Figure 1. The aerospace industry is under pressure to improve it's environmental footprint, primarily by making aircraft more efficient. Image credit: Bureau of Labor Statistics.
•There are few industries where the applications of nanotechnology are so clearly beneficial as in the aerospace industry. The primary development goals match almost exactly with the advantages offered by using various nanomaterials in the place of traditional bulk metals like steel. •The aerospace industry is one of the most important heavy industries in the world. Countless companies rely on the ability to ship products and people around the world with the speed that can only by achieved by air. The aircraft manufacturing market was worth xxx billion in 20xx, and the bulk of this was accounted for by military spending. •Along with this huge economic value, however, comes huge consumption, and one of the largest carbon footprints on the planet relative to the size of the market. For this reason, the major drivers in current aerospace R&D are towards lighter construction materials and more efficient engines - the overall goal being to reduce fuel consumption and carbon emissions associated with air travel and air freight. The significant interest in nanotechnology for the aerospace industry is justified by the potential of nanomaterials and nanoengineering to help the industry achieve this goal. •This article will review some of the nanomaterials which are already being applied in aerospace manufacturing, and the benefits they can provide. •Nanostructured Metals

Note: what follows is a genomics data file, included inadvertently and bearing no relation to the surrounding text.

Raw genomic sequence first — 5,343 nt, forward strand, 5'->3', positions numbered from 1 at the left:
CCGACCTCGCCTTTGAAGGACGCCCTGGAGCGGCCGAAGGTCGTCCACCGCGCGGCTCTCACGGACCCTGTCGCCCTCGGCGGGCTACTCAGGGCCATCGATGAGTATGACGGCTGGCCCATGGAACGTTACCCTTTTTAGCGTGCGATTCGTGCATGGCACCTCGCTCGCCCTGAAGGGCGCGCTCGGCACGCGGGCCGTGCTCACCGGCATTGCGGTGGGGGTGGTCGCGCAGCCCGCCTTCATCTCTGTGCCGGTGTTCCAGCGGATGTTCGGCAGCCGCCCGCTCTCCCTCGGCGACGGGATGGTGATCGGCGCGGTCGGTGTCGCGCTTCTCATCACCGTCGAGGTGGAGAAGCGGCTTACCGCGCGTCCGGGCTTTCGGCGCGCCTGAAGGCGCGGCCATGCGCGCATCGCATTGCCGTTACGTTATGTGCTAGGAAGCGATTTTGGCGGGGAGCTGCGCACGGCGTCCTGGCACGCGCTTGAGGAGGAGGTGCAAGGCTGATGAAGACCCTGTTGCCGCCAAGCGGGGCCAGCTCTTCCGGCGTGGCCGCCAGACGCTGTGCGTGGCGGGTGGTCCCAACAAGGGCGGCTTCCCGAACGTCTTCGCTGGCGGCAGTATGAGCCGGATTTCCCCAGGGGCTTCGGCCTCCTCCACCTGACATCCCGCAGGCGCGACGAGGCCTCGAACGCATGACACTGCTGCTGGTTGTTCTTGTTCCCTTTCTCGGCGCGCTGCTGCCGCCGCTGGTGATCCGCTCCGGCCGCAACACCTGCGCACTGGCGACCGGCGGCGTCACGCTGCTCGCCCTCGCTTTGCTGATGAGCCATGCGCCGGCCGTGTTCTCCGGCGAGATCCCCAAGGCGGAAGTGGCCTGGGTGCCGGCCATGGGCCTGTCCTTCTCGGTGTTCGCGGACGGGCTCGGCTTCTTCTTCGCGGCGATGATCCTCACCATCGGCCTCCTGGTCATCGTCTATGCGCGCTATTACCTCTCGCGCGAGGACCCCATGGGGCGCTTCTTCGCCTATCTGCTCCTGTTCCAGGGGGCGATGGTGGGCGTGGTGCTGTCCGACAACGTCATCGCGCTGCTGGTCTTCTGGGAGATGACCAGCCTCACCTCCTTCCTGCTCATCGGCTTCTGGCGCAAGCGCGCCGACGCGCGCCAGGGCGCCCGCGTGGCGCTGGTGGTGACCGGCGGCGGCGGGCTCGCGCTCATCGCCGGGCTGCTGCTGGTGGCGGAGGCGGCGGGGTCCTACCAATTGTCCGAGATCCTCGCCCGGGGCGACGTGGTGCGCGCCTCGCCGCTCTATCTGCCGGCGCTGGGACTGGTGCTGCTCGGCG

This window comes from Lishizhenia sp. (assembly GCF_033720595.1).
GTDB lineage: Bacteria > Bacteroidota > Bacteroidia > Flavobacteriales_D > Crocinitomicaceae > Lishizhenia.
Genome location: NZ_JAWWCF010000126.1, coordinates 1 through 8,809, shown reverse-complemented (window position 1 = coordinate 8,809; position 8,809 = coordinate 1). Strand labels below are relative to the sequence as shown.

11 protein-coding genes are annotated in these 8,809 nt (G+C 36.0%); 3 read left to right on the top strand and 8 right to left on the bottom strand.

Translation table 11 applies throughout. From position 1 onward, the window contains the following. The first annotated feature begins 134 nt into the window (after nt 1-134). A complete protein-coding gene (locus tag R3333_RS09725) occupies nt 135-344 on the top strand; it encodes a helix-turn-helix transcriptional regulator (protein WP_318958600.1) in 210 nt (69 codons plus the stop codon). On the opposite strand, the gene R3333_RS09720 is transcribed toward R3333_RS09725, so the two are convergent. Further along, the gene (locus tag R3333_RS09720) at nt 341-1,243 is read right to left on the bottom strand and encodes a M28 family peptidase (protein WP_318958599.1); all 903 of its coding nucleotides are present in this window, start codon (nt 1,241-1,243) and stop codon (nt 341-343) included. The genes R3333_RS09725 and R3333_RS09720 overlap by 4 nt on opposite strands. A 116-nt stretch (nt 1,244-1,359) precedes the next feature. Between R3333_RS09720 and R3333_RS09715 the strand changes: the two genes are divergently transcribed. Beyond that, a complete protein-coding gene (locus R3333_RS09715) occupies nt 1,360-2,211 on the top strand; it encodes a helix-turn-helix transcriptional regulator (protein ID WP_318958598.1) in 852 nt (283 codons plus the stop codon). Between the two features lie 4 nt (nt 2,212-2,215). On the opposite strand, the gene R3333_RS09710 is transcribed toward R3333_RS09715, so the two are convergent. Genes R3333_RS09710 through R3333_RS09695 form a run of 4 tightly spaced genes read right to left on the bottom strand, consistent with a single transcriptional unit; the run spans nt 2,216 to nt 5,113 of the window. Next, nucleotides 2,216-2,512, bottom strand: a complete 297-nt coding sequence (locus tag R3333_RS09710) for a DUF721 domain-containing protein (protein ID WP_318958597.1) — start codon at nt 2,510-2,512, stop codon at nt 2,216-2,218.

•Bulk metals with some nanoscale structure are already widely used in aircraft manufacturing. It is now well known that nanostructured metals - exhibit considerably improved properties compared to their counterparts with microscale or larger grain structure. •This is particularly noticeable for properties which are crucial for materials used in aircraft -...